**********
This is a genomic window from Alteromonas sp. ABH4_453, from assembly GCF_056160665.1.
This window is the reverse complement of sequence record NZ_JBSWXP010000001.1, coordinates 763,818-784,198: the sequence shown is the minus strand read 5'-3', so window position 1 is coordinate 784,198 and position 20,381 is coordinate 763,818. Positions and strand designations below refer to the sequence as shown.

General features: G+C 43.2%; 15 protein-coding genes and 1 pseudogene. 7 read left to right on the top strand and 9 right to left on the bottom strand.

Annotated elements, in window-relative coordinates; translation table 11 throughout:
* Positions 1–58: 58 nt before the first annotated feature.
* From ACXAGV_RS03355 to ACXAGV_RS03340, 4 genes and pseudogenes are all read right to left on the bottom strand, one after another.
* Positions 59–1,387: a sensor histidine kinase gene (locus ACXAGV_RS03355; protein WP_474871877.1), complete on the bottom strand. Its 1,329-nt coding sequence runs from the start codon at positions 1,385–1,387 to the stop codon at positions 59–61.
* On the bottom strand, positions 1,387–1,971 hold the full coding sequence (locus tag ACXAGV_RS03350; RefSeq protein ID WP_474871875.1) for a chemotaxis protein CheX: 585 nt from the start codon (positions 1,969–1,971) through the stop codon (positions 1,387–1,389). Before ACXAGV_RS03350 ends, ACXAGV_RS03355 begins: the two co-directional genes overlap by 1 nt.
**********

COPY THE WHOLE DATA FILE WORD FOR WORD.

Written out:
This is a genomic window from Alteromonas sp. ABH4_453, from assembly GCF_056160665.1.
This window is the reverse complement of sequence record NZ_JBSWXP010000001.1, coordinates 763,818-784,198: the sequence shown is the minus strand read 5'-3', so window position 1 is coordinate 784,198 and position 20,381 is coordinate 763,818. Positions and strand designations below refer to the sequence as shown.

General features: G+C 43.2%; 15 protein-coding genes and 1 pseudogene. 7 read left to right on the top strand and 9 right to left on the bottom strand.

Annotated elements, in window-relative coordinates; translation table 11 throughout:
* Positions 1–58: 58 nt before the first annotated feature.
* From ACXAGV_RS03355 to ACXAGV_RS03340, 4 genes and pseudogenes are all read right to left on the bottom strand, one after another.
* Positions 59–1,387: a sensor histidine kinase gene (locus ACXAGV_RS03355; protein WP_474871877.1), complete on the bottom strand. Its 1,329-nt coding sequence runs from the start codon at positions 1,385–1,387 to the stop codon at positions 59–61.
* On the bottom strand, positions 1,387–1,971 hold the full coding sequence (locus tag ACXAGV_RS03350; RefSeq protein ID WP_474871875.1) for a chemotaxis protein CheX: 585 nt from the start codon (positions 1,969–1,971) through the stop codon (positions 1,387–1,389). Before ACXAGV_RS03350 ends, ACXAGV_RS03355 begins: the two co-directional genes overlap by 1 nt.